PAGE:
- Step 2: Send Documentation if Abroad: If you sign legal documentation outside of Colombia, you will need to send originals to your local legal service provider in Colombia.
- Step 3: Docs are Submitted to Chamber of Commerce: Once you execute key legal documentation it will be submitted to a local Chamber of Commerce in order to commence the registration process. Processing times can vary widely depending on the Chamber of Commerce involved but expect approval between 1 and 10 business days from the date documentation is submitted.
- Step 4: Submit Business Locale Permit Registration: Unless your business will operate completely virtually, your local business will be required to secure a business locale permit or “establecimiento de comercio”. This permit allows your company to operate from a specific business location, regardless of whether it is client-facing or not.
- Step 5: Registration of “Control” Status: Colombian law requires that foreign investor(s) submit documentation showing applicable controlling interests in the local S.A.S. entity where (1) there is a sole controlling shareholder or (2) there are multiple shareholders but one owns in excess of 50% of the ownership interests in the company. Note that this process can get fairly complex where controlling shareholder is a foreign business entity. Processing times can vary widely depending on the Chamber of Commerce involved but expect approval between 2 and 10 business days from the date documentation is submitted.
- Step 6: Submit SIRE Registration: Colombian law requires that the company identify any foreigner who either provides any “benefits” to OR receives any benefits from the S.A.S. entity. In practice, this usually means identifying any foreign shareholders, legal representatives and employees but could be interpreted to include any number of other parties that have a tangential relationship to the S.A.S. entity.
- Step 7: Request Tax ID Number: Foreign investors will need to request a local tax ID number (the so-called “NIT”) by submitting legal and corporate documentation to the local tax authority (the “DIAN”). Processing time is usually just 1 business day from the date documentation is submitted, though actual timing will depend on the schedule of the DIAN.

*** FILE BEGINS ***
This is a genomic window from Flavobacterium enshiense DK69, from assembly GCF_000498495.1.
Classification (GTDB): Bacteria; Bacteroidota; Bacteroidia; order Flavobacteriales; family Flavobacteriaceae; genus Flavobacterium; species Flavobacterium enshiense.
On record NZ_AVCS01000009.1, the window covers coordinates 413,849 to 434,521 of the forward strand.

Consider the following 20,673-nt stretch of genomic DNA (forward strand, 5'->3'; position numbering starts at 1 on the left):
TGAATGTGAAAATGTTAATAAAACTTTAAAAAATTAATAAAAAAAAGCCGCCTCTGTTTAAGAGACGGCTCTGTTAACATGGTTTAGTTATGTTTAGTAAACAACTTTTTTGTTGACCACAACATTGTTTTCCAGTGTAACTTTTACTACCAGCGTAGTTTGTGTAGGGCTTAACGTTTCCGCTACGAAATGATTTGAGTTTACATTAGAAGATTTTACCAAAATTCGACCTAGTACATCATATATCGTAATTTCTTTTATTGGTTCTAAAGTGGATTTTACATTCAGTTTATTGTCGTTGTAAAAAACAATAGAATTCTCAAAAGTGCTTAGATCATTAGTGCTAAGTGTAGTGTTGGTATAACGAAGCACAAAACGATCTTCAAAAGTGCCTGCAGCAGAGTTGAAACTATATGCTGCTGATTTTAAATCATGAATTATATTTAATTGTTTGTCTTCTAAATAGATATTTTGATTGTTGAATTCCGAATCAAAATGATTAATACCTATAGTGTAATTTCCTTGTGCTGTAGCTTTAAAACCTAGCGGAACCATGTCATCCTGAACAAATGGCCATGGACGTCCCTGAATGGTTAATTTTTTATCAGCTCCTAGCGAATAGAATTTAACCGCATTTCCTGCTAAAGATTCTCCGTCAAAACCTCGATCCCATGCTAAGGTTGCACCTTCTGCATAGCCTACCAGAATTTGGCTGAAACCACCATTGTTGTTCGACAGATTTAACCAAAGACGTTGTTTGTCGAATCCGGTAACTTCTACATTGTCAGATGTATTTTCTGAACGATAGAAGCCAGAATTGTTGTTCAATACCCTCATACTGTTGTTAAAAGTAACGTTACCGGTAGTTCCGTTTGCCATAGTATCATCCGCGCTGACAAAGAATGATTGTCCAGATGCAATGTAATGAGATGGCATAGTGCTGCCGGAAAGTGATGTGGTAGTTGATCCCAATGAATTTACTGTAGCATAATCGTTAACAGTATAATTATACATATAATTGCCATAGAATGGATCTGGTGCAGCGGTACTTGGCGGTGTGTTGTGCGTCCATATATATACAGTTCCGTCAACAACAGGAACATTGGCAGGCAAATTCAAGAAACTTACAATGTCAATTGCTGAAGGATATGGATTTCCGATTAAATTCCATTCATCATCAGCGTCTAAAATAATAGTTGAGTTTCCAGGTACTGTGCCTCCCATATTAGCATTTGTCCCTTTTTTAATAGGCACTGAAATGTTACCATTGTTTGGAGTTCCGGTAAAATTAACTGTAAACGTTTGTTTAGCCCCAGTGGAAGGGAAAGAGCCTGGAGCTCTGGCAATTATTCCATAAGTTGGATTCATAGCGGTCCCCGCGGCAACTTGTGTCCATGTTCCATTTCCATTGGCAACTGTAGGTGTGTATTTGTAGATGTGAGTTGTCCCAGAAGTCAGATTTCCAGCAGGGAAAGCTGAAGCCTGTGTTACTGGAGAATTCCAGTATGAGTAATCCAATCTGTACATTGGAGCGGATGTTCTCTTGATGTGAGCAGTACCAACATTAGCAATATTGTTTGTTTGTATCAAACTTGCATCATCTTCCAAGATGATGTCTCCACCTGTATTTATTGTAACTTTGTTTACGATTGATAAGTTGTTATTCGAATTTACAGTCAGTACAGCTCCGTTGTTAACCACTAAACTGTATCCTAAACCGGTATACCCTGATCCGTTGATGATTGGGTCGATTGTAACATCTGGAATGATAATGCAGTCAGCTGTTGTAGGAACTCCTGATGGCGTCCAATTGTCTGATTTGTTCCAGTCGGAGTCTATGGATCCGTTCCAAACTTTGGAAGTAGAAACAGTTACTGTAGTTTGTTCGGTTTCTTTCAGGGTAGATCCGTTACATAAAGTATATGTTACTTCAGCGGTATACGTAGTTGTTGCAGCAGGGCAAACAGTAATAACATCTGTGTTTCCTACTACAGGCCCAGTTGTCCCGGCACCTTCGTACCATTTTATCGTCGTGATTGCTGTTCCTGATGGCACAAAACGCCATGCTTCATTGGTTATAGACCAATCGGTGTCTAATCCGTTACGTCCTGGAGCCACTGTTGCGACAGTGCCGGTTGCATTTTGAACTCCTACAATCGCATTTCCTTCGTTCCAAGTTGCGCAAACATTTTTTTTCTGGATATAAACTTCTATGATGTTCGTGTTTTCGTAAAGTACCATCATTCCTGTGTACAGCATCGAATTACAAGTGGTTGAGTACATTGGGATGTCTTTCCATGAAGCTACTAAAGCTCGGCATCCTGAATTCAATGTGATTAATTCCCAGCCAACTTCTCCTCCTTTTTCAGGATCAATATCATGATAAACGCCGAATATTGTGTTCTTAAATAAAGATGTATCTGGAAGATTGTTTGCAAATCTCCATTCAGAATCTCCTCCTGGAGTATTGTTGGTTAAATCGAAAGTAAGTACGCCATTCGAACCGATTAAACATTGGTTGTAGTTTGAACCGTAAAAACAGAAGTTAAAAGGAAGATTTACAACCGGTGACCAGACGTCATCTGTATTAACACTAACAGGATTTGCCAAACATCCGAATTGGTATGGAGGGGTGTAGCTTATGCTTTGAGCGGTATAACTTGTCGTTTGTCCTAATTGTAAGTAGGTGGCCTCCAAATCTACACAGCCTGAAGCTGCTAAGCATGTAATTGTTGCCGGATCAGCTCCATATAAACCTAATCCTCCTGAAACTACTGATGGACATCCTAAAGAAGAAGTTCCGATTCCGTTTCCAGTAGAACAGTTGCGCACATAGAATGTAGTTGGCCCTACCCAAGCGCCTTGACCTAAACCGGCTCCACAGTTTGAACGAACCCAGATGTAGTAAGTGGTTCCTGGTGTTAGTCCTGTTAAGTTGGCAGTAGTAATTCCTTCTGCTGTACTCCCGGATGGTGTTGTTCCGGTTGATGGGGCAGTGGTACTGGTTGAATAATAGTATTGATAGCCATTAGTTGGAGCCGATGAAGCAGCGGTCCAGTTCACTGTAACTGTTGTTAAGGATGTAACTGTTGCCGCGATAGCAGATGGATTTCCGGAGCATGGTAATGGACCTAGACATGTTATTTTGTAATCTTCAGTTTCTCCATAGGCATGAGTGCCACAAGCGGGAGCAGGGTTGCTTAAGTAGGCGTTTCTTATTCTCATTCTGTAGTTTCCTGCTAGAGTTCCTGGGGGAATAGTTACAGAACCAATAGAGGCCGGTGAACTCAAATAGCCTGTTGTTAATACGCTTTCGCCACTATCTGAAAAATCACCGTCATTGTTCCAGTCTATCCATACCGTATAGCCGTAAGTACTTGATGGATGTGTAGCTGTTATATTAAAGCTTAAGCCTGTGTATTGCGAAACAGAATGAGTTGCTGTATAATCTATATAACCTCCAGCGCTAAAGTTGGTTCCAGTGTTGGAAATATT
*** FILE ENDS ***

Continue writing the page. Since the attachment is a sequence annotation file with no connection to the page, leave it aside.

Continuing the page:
- Step 8: Submit Municipal Tax Registration: Foreign investors will also need to register their new S.A.S entity with the local municipal tax authorities. Processing times can vary widely but can range from between 10 and 20 business days from the date documentation is submitted. Note that many local Chambers of Commerce may allow you to process this request as part of the company registration process.
- Step 9: Open Bank Account: Once new business entity is properly registered and a new local tax ID number is secured, the legal representative of the company can register a business bank account. Note that most local banks will require that the legal representative have a valid “cedula” in order to sign the registration documentation. Processing times can vary widely, but it typically takes from between 1 and 5 business days from the date documentation is submitted. Note that most foreign investors will also need to apply to get access to an online portal accessible via an electronic token. This process can take additional 5 to 10 business days.
WHAT TO EXPECT
Registering a company in Colombia is not for the faint of heart. It’s a far cry from places like the United States or even parts of Europe where you can easily register a business online in under 30 minutes. Expect/plan for the following:
- An Unending Paper Chase: There will be lots of forms to fill out and everything needs to be done just right or it will be rejected by the relevant entities.
- Timing Varies Widely: Always assume the worst-case scenario in terms of timing when dealing with public/private entities in Colombia.
- The “Law” Can Be Irrelevant: Public/private entities will often interpret applicable laws and regulations inconsistently.
- Reps Are Only Human?: Expect out and out mistakes more than just occasionally and throw in some misplaced documentation while you’re at it.
Patience is a virtue in this process. It may travel through a fairly circuitous path but your company registration should be approved eventually assuming you have patience and you retain a reputable legal service provider to handle the process.